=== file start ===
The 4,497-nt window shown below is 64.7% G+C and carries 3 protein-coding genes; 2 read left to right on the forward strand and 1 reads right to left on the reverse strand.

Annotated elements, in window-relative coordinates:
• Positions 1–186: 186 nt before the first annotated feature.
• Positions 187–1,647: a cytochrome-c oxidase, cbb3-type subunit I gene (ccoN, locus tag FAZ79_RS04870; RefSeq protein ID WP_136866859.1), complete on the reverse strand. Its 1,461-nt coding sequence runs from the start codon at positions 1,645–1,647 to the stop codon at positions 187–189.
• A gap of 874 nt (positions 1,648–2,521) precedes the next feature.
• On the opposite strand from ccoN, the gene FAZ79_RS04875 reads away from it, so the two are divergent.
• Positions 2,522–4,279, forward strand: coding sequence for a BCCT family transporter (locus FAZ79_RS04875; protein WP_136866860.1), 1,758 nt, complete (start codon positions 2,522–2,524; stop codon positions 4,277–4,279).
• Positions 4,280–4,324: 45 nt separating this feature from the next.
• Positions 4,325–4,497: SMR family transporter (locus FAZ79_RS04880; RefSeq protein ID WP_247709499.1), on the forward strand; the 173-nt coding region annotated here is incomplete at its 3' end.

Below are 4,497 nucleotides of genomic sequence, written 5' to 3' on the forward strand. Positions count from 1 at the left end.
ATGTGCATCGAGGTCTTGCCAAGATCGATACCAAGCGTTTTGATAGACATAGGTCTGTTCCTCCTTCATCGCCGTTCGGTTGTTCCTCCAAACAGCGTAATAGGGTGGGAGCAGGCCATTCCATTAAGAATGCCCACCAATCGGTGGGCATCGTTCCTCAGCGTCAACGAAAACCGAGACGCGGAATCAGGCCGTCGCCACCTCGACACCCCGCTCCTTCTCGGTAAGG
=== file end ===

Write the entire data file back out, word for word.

The 4,497-nt window shown below is 64.7% G+C and carries 3 protein-coding genes; 2 read left to right on the forward strand and 1 reads right to left on the reverse strand.

Annotated elements, in window-relative coordinates:
• Positions 1–186: 186 nt before the first annotated feature.
• Positions 187–1,647: a cytochrome-c oxidase, cbb3-type subunit I gene (ccoN, locus tag FAZ79_RS04870; RefSeq protein ID WP_136866859.1), complete on the reverse strand. Its 1,461-nt coding sequence runs from the start codon at positions 1,645–1,647 to the stop codon at positions 187–189.
• A gap of 874 nt (positions 1,648–2,521) precedes the next feature.
• On the opposite strand from ccoN, the gene FAZ79_RS04875 reads away from it, so the two are divergent.
• Positions 2,522–4,279, forward strand: coding sequence for a BCCT family transporter (locus FAZ79_RS04875; protein WP_136866860.1), 1,758 nt, complete (start codon positions 2,522–2,524; stop codon positions 4,277–4,279).
• Positions 4,280–4,324: 45 nt separating this feature from the next.
• Positions 4,325–4,497: SMR family transporter (locus FAZ79_RS04880; RefSeq protein ID WP_247709499.1), on the forward strand; the 173-nt coding region annotated here is incomplete at its 3' end.

Below are 4,497 nucleotides of genomic sequence, written 5' to 3' on the forward strand. Positions count from 1 at the left end.
ATGTGCATCGAGGTCTTGCCAAGATCGATACCAAGCGTTTTGATAGACATAGGTCTGTTCCTCCTTCATCGCCGTTCGGTTGTTCCTCCAAACAGCGTAATAGGGTGGGAGCAGGCCATTCCATTAAGAATGCCCACCAATCGGTGGGCATCGTTCCTCAGCGTCAACGAAAACCGAGACGCGGAATCAGGCCGTCGCCACCTCGACACCCCGCTCCTTCTCGGTAAGG